The Money Men: Capitalism, Democracy, and the Hundred Years' War Over the American Dollar

W. W. Norton & Company, 2006 - 239 páginas
Most Americans are familiar with the political history of the United States, but there is another history woven all through it, a largely forgotten history—the story of the money men. Acclaimed historian H. W. Brands brings them back to life: J. P. Morgan, who stabilized a foundering U.S. Treasury in 1907; Alexander Hamilton, who founded the first national bank, and Nicholas Biddle, under whose directorship it failed; Jay Cooke, who helped to finance the Union war effort through his then-innovative strategy of selling bonds to ordinary Americans; and Jay Gould, who tried to corner the market on gold in 1869 and as a result brought about Black Friday and fled for his life.

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THE MONEY MEN: Capitalism, Democracy, and the Hundred Years' War Over the American Dollar

Comentário do usuário  - Kirkus

A lively and accessible history of a once-dominant issue in American life.The Federal Reserve Act of 1913, which governs US monetary policy, was a compromise solution to a long and fierce brawl ... Ler resenha completa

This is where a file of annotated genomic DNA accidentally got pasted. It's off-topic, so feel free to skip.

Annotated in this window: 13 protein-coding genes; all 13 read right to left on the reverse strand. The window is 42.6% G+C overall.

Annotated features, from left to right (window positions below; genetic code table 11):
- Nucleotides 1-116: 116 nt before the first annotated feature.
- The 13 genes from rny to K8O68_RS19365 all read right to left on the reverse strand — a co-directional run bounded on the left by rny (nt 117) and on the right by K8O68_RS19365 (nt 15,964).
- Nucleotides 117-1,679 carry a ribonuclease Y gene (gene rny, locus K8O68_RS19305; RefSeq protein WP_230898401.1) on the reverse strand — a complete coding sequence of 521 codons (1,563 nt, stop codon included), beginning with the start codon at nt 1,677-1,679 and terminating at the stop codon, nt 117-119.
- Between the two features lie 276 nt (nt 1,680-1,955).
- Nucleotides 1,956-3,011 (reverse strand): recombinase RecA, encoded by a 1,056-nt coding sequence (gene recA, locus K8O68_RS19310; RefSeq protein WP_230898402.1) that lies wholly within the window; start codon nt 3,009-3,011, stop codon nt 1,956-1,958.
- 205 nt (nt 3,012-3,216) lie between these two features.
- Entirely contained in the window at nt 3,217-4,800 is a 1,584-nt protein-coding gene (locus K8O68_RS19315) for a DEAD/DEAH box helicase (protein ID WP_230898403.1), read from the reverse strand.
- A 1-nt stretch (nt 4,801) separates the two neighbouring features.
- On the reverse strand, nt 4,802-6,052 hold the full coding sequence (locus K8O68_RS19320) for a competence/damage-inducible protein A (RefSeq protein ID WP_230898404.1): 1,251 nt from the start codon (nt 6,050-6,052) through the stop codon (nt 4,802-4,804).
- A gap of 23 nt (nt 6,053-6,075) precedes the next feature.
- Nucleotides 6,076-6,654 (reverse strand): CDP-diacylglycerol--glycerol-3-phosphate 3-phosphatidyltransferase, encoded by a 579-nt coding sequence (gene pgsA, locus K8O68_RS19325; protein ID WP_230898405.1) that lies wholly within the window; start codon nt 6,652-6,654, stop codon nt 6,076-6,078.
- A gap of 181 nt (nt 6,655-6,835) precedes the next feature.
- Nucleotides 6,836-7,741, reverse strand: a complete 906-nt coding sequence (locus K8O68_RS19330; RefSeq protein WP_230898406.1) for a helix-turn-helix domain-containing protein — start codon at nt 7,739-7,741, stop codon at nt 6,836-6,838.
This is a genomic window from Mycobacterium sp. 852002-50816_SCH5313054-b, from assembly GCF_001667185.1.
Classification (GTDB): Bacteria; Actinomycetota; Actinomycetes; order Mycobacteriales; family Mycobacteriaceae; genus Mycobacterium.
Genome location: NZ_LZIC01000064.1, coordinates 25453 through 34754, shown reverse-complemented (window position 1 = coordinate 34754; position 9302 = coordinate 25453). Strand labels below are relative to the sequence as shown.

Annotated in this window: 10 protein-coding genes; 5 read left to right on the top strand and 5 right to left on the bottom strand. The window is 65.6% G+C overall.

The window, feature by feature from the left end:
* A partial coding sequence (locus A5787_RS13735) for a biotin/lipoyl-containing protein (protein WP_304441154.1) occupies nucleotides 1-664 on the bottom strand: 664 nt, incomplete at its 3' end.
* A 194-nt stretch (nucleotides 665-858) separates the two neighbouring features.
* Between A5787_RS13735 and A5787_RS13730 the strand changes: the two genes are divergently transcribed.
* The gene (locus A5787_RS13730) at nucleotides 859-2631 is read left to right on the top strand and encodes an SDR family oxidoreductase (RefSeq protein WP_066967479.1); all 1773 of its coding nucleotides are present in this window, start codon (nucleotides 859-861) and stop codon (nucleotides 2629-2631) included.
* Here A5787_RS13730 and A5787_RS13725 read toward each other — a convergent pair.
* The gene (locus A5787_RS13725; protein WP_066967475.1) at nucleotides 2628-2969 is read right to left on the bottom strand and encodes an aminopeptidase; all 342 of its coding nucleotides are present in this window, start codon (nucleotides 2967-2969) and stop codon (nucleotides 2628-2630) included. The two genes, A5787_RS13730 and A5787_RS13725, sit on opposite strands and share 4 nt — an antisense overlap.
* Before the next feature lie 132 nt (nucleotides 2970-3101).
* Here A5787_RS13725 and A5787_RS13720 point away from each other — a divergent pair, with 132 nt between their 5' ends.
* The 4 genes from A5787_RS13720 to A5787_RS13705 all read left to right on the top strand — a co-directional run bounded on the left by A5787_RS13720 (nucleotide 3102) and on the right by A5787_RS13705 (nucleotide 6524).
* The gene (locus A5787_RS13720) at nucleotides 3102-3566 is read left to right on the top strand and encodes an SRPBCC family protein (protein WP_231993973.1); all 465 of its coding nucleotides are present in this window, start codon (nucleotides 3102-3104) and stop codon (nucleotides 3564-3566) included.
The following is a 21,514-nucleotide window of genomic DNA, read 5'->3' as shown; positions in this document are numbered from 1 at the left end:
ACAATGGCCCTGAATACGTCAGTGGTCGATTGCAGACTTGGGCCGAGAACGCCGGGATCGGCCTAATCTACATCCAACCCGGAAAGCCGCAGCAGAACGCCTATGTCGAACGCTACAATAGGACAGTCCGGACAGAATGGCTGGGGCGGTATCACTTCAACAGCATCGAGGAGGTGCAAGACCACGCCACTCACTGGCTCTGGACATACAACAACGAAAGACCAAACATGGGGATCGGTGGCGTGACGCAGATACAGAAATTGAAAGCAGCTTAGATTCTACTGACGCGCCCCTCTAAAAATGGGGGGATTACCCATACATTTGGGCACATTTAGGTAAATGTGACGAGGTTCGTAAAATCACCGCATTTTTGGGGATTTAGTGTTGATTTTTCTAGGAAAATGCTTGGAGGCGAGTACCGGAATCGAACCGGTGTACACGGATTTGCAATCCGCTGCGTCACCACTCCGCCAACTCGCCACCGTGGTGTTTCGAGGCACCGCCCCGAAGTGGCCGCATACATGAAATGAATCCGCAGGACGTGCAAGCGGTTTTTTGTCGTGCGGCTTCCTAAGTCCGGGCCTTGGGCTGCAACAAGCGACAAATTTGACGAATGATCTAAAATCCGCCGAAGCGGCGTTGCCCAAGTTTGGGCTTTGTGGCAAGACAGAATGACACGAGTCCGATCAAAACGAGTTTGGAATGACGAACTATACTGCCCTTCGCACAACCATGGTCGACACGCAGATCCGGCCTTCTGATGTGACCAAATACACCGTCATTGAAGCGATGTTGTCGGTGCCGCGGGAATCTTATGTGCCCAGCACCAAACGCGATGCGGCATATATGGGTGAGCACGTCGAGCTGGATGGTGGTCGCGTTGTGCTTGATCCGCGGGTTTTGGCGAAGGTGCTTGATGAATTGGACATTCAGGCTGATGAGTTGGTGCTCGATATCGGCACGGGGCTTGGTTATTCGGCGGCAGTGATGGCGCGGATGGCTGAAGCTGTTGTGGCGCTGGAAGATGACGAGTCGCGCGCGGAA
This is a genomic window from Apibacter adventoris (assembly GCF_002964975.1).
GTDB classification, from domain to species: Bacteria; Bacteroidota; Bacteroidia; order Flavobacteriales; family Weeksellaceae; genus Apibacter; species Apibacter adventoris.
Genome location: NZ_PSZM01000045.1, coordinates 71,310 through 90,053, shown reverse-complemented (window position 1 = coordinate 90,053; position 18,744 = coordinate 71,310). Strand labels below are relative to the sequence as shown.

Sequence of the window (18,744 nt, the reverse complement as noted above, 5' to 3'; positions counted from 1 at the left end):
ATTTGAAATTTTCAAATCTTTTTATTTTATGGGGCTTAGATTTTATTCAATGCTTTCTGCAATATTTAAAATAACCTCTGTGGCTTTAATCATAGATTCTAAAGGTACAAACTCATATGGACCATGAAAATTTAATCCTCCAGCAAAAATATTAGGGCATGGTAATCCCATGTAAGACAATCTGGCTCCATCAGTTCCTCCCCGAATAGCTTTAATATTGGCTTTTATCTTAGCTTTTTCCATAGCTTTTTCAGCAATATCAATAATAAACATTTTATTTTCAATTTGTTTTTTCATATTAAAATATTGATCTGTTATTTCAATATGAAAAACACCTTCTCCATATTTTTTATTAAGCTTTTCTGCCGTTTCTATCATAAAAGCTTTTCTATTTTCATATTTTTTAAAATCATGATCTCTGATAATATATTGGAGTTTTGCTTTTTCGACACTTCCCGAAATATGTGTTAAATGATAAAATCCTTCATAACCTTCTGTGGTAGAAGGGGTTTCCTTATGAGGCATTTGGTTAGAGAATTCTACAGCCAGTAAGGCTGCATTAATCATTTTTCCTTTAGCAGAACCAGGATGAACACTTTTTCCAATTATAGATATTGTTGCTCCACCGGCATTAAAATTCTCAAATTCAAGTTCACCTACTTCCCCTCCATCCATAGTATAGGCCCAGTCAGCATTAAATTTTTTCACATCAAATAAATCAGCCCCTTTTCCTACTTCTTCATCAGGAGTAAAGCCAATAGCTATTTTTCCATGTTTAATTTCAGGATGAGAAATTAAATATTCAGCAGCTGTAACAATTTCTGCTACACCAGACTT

LibraryThing Review

Comentário do usuário  - jefware - LibraryThing

Shines a clear light on the people behind the war between capitalism and the populists. Made me appreciate Hamilton. Ler resenha completa


The Money Question
The Bank War
The Bonds of Union
The Great Gold Conspiracy
The Transit of Jupiter
The Money Answer
For Further Reading
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Sobre o autor (2006)

Best-selling author H. W. Brands is the Dickson Allen Anderson Centennial Professor of History at the University of Texas. He lives in Austin.

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